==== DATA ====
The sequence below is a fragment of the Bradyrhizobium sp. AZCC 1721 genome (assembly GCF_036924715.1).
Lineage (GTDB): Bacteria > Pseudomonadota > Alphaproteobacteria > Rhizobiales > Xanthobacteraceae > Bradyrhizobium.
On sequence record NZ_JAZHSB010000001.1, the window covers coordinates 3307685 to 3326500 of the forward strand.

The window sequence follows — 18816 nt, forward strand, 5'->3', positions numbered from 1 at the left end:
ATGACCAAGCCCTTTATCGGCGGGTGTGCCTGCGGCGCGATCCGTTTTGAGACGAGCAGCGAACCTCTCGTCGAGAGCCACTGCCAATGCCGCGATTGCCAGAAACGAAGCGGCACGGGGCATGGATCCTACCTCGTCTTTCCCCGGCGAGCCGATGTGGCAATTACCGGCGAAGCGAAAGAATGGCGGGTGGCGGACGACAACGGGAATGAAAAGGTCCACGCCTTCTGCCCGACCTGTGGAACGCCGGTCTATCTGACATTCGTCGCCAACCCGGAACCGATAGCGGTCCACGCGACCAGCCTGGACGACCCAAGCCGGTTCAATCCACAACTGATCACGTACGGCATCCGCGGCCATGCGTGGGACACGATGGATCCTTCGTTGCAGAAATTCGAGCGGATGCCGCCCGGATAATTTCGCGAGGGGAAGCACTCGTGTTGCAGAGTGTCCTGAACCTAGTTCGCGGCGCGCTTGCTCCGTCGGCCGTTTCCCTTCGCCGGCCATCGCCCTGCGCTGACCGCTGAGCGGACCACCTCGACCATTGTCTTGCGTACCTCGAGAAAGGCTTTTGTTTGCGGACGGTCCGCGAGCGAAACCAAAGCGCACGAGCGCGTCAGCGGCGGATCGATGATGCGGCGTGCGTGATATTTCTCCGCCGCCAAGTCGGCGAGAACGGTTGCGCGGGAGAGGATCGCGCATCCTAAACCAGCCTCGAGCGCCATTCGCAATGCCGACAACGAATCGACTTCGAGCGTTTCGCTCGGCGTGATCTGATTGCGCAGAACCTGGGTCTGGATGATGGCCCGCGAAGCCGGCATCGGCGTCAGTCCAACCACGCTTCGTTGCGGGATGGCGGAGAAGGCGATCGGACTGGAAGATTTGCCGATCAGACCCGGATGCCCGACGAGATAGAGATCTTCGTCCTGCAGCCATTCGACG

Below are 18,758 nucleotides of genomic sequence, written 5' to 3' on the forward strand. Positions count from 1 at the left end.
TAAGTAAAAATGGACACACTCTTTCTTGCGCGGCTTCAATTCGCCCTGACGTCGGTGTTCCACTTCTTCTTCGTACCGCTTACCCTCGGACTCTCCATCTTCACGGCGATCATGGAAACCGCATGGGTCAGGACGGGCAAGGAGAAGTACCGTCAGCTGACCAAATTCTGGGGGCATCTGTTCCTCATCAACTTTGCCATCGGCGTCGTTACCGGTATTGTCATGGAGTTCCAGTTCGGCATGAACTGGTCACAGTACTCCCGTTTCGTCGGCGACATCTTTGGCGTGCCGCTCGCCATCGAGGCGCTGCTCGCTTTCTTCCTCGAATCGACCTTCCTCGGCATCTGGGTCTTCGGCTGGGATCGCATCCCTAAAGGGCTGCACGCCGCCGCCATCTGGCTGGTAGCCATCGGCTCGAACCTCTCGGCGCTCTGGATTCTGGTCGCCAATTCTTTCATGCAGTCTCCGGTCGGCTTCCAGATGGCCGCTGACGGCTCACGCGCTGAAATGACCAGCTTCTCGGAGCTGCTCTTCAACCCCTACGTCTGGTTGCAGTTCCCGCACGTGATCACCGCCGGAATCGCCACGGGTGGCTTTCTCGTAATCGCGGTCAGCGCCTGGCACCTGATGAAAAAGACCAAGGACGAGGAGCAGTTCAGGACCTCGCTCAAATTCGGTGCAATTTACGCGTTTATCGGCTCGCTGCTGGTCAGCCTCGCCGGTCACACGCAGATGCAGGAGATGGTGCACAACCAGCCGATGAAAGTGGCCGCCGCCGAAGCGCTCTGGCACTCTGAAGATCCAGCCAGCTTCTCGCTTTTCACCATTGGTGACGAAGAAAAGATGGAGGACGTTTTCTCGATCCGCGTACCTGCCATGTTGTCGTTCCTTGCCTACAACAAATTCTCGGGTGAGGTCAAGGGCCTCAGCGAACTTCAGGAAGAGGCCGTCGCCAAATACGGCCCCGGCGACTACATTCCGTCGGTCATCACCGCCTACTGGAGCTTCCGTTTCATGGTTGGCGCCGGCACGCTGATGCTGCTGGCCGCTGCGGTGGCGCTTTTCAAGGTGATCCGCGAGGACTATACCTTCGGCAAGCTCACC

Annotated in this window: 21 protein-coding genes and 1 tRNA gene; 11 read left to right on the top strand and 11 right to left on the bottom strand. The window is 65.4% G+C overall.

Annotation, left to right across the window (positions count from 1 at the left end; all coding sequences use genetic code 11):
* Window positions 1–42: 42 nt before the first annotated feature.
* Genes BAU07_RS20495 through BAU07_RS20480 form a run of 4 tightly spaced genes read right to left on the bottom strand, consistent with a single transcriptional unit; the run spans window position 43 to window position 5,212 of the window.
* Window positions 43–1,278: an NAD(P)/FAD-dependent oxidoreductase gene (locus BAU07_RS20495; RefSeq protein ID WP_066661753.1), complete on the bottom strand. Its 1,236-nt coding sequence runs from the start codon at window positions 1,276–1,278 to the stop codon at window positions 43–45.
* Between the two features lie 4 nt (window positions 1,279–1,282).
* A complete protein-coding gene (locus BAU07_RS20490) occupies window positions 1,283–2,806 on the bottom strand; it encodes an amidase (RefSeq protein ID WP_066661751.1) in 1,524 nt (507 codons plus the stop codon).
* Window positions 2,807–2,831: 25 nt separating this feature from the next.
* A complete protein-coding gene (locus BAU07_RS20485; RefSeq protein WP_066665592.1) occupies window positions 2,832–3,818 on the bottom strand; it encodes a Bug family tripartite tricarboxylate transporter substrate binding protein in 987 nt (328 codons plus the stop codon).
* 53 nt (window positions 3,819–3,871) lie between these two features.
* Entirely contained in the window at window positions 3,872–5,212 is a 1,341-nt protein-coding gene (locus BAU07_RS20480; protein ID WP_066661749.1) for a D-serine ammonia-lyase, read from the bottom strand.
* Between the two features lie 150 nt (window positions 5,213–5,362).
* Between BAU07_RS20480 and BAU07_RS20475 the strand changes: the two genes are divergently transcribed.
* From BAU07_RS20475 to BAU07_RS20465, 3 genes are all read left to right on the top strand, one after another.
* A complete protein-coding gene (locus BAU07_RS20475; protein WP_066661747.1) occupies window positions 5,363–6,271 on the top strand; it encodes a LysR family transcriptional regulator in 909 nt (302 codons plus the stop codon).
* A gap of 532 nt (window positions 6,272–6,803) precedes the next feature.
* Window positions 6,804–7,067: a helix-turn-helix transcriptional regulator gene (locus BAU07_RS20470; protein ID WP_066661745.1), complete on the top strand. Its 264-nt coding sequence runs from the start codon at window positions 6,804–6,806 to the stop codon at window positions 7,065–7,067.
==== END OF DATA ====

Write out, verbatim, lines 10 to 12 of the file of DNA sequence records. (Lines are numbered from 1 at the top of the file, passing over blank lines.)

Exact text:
* Window positions 1–42: 42 nt before the first annotated feature.
* Genes BAU07_RS20495 through BAU07_RS20480 form a run of 4 tightly spaced genes read right to left on the bottom strand, consistent with a single transcriptional unit; the run spans window position 43 to window position 5,212 of the window.
* Window positions 43–1,278: an NAD(P)/FAD-dependent oxidoreductase gene (locus BAU07_RS20495; RefSeq protein ID WP_066661753.1), complete on the bottom strand. Its 1,236-nt coding sequence runs from the start codon at window positions 1,276–1,278 to the stop codon at window positions 43–45.